Harrisonburg was a town long before Catahoula was formed as a parish in 1808. The first white man to settle on the present town site was Jacob Simmons. The land was later acquired by a John Hamberlin, who eventually sold it to a John Harrison. It was Harrison who had Edward Dorsey survey and make a plat of the town site in 1818.
The Harrisonburg forts again enter the war picture in 1864. On March 2 of that year Capt. T. A. Faries, stationed in a field near the forts, wrote Maj. O. Voorhies of the Louisiana Infantry about another fleet of federal gunboats.
"We took position at daylight today on an Indian mound in an old field," Faries wrote. "The federal gunboat Osage appeared at 10 a.m., followed by five stern-wheelers. We fired and I could tell we did considerable damage. We had no injuries but one of our horses was killed."
The day before, on March 1, the same boats had shelled the Trinity area. Gen. C. J. Polignac wrote Maj. L. Bush that "six gunboats had appeared off Beard's Point on Black River." He said after the attack on Trinity the boats left.
"We decided," Polignac wrote, "that they were intending to attack Harrisonburg, so we ferried across Bushley Bayou on our way to the forts."
Polignac's troops joined Faries' men and they opened on the Yankee boats. The boats kept moving slowly up the river, firing as they went. Polignac records that the Yankees riddled "several houses containing women and children." One boat was damaged and dropped back, with the others proceeding on up the Ouachita. About an hour later, the gunboats returned and thew incendiary bombs at several homes.
"We helped put out the fires," Polignac wrote. All the boats, including the crippled one, went back downriver and spent the night near Trinity. "We had 3 killed, 13 wounded." Polignac recorded.
On March 4, Polignac wrote Bush that he was moving two regiments back to Trinity. He said the distance and bad roads between Harrisonburg and Trinity made it difficult to cover both points. He said his troops were running short of food, and he asked for some incendiary bombs to throw at the Federal fleet.
Apparently he never got a chance to use the bombs for on March 5, Federal Commander F. M. Ramsey aboard the Choctaw gunboat wrote Rear Adm. D. D. Porter that after his fleet had burned the Harrisonburg houses they headed toward Meridian, Miss.
Of the forts he wrote, "They are high on hills and command a view of the river for over three miles." He termed 'very formidable.' He told his admiral that the boats burned some houses, and would have burned the whole town, except there were so many women and children in the area. The gunboat crews suffered 2 dead and 12 wounded, he added.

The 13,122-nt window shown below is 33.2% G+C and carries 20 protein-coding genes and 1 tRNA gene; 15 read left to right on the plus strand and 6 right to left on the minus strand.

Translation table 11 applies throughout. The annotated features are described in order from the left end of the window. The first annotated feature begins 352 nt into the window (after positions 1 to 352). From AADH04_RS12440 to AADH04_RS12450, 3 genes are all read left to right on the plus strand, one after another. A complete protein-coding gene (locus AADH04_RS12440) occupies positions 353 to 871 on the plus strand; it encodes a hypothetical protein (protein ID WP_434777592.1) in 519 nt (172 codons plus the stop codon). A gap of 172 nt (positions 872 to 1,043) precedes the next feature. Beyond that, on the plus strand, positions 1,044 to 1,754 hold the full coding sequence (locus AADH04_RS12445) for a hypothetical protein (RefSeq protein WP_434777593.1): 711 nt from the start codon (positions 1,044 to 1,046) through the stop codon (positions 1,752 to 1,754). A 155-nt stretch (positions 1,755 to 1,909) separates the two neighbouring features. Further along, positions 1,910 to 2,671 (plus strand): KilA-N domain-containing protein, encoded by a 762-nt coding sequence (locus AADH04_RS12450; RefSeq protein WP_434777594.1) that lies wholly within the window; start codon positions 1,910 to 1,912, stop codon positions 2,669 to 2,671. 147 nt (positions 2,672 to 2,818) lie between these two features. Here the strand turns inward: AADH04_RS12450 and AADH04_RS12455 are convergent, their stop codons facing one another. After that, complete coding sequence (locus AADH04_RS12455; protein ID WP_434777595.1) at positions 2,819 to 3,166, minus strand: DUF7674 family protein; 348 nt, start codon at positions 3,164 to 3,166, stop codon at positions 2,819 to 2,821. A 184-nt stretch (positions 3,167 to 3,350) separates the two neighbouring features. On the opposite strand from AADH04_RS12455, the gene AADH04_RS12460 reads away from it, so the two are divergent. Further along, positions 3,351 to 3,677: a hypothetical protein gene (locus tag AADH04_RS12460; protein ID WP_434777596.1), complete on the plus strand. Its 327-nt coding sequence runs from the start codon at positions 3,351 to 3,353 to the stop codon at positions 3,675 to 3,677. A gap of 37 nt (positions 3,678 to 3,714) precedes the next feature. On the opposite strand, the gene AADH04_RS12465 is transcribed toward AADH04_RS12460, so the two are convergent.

"After this battle we would have gone on up the Ouachita to Monroe," he said, "but the water was falling so fast we deemed it best not to attempt it."
On March 6, Porter wrote the Hon. Gideon Welles, Secretary of the Navy in Washington D. C., that the expedition up the Black and Ouachita was "perfectly successful."
"The Rebels were driven from point to point, he said, "and we destroyed the entire works." He said the federals took all the cotton they could find, and destroyed a bridge to cut the Rebels off from Alexandria.
He added that a number of houses were destroyed, but as the "community is all Rebel it is not to be regretted." "We are well pleased with the results of the expedition."
Mute evidence of this "expedition" can still be seen today--the trenches in which the Confederates huddled during the battles. This land of the Old Spanish Trail has other testimony to the gallant fight also--a Veteran's Memorial Park.
It is established on the site of Ft. Beauregard and was set up in 1954 by the Catahoula Parish Police Jury. It honors the war dead, including those of World War I, World War II and the Korean War.
Tables under shady pine trees make an ideal picnic spot. A large amphitheater has also been built on the site, and Masons of the area hold a conclave here early each summer.
A marker posted on the roadway says of Ft. Beauregard: "This is one of four forts built by the Confederates in May, 1863, to prevent the ascent of Federal gunboats on the Ouachita at Harrisonburg. Abandoned in 1863 and re-occupied in 1864."